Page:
As Men Live Longer, Fewer Older Women Live Alone

Random Samplings, the U.S. Census Bureau's official blog, recently reported that women are less likely to live alone today than they were a generation ago. Rose Kreider writes: "The increase in life expectancy for men is likely...connected to the decrease in living alone for older women." Because men are living longer, fewer women are widowed; as a result, "the proportion [of women] married and living with their spouse increased from 1971 to 2011."

Interestingly, from 2008 to 2010, there was a 0.8 percent decrease in one-person households, standing out from a generally upward trend in the percentage of one-person households "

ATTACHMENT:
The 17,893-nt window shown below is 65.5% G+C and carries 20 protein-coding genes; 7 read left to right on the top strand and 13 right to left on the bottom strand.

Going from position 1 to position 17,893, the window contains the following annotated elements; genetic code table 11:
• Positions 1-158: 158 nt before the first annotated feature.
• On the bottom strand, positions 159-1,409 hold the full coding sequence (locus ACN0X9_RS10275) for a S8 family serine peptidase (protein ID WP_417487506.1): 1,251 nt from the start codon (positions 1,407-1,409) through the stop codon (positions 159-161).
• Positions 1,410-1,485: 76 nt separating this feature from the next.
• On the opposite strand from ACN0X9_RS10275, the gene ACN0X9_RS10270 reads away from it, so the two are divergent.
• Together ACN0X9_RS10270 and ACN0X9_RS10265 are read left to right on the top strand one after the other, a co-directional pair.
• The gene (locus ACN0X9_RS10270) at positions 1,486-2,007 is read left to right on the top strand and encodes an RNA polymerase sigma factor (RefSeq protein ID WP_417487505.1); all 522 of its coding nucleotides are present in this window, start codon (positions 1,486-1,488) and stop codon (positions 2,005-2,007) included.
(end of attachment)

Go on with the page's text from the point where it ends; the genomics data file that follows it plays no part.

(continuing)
over the last half of the 20th century and into the 21st century." Kreider warns against assuming the decrease was due to the recession, noting that in the past, the percentage of one-person households "doesn’t look like it is necessarily sensitive to recessions." Rather, it appears that this decrease is more closely related to the rising life expectancy of men, which has increased from 67 years of age in 1971 to 75 in 2007.

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